Functional alcoholics are just that – functional. Most people stigmatize alcoholism in a manner that makes it seem like anyone who struggles with alcoholism is unable to function on any kind of level. However, that is simply not the case with functional alcoholics. Nearly 20% of all alcoholics are functional alcoholics and are employed. In fact, the average income for this subtype is $60,000/year. A quarter of these individuals have a college degree or higher, and approximately 30% have a family history of alcohol use disorder. Unfortunately, less than 20% of functional alcoholics have sought treatment for their condition. The treatment they reach out for includes 12-Step programs and private treatment facilities.
Most individuals in the functional subtype are older, with the average age of this type of alcoholic being 41 years old. When alcohol is consumed (which is usually every other day), these individuals consume five alcoholic beverages or more.
Intermediate Familial Subtype
Intermediate familial alcoholics are of the average age of 38 and have been drinking since around the age of 17. Almost half of the individuals with this kind of alcoholism have a family member who also struggles with alcoholism.
On the days that an intermediate familial alcoholic does drink, he or she can consume anywhere between five to ten alcoholic beverages. In addition, these individuals are more likely to also have a mental health condition such as depression, anxiety, or bipolar disorder. They also have higher rates of other substance use disorders, including substances like cocaine and marijuana.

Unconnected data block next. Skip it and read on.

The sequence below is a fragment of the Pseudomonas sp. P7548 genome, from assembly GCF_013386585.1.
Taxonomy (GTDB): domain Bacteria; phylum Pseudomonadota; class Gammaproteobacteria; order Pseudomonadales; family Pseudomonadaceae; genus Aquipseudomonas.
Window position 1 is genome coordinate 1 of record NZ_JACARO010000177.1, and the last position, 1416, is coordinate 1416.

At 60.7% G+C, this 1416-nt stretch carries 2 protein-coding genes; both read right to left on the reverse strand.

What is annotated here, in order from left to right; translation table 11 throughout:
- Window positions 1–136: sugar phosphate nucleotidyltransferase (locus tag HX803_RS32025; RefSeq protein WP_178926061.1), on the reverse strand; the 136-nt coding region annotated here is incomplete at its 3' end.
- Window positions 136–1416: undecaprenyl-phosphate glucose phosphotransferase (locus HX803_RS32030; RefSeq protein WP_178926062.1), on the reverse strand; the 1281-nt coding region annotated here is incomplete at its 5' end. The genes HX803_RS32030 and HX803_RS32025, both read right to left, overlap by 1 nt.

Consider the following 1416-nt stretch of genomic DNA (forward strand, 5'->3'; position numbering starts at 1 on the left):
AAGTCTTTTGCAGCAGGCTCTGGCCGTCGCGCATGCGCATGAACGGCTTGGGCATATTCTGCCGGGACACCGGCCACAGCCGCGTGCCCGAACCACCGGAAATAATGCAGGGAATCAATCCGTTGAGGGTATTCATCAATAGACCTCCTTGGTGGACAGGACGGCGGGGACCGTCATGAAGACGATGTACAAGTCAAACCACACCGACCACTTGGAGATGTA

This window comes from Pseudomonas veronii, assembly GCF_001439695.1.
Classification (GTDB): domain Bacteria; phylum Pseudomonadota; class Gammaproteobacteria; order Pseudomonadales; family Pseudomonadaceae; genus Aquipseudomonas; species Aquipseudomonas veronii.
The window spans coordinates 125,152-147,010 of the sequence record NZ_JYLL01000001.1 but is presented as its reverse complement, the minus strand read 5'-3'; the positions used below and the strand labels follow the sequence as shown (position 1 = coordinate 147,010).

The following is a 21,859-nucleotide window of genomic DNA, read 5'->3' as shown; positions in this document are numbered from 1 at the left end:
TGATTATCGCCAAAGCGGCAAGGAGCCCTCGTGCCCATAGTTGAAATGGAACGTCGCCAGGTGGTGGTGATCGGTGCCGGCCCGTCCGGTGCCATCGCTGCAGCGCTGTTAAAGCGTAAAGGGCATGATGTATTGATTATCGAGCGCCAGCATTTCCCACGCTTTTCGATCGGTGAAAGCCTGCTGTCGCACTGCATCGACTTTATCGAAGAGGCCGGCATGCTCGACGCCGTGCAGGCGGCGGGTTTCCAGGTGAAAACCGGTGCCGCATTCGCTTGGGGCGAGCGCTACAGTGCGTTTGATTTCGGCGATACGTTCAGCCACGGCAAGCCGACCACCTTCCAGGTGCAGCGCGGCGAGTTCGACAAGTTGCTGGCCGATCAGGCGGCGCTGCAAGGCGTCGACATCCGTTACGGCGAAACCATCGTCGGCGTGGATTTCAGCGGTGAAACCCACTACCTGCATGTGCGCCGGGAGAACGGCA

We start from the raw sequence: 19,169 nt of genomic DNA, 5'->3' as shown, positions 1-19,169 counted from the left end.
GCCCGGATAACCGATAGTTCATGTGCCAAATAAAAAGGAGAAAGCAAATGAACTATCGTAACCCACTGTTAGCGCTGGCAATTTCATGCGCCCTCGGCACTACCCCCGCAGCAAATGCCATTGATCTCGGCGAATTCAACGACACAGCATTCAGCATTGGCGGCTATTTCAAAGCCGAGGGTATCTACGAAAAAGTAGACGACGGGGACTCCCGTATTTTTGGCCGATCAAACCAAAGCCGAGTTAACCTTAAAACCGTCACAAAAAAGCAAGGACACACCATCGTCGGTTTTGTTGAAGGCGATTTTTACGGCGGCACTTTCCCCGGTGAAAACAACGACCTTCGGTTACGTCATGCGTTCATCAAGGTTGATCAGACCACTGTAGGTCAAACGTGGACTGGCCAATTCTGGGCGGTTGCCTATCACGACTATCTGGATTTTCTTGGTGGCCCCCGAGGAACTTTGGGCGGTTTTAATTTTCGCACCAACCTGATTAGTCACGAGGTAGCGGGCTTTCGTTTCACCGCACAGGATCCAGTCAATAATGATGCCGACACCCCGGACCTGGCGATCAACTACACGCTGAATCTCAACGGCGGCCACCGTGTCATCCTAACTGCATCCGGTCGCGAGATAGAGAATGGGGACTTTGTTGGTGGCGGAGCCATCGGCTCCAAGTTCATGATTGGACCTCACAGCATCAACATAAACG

Employment rates are highest amongst this group, with 68% of individuals being employed. Roughly 27% of intermediate familial alcoholics have gotten help for their substance use disorder, which usually is obtained through detox centers, private treatment centers, and 12-Step groups.
Chronic Severe Subtype
The chronic severe alcoholic is most rare, however, often fits the projected image that people may have of an alcoholic. Someone who is a chronic severe alcoholic is the average age of 38, began drinking around 16, and became dependent on alcohol around 29 years old. Most chronic severe alcoholics are men, while 25% of individuals are divorced and 8.6% are separated. 28.7% of chronic severe alcoholics are married.
Employment rates are lower in this group of alcoholics than in any other group and have more individuals addicted to drugs and/or alcohol within their family. Roughly 55% of chronic severe alcoholics have depression, 47 % have antisocial personality disorder, and 34% have bipolar disorder.
If you are struggling with an addiction to alcohol, reach out for help. No matter what kind of alcoholic you might be or how functional you are, alcohol use disorder is best treated through professional care such as that offered at our alcohol treatment center.
So do not wait any longer to obtain the treatment that you need in order to get on the right path towards recovery. At Bowling Green, we can help you overcome your challenges as they relate to your alcohol use disorder, and guide you towards living a life that is free from alcoholism for good.
Contact us right now. We will work with you to develop a treatment plan unique to your needs so that you can comprehensively address all of your needs. Let us help you.
Chris Clancy is the in-house Content Manager for JourneyPure’s Digital Marketing team, where he gets to explore a wide variety of substance abuse- and mental health-related topics. He has more than 20 years’ experience as a journalist and researcher, with strong working knowledge of hospital systems, health insurance, content strategy, and public relations. He lives in Nashville with his wife and two kids.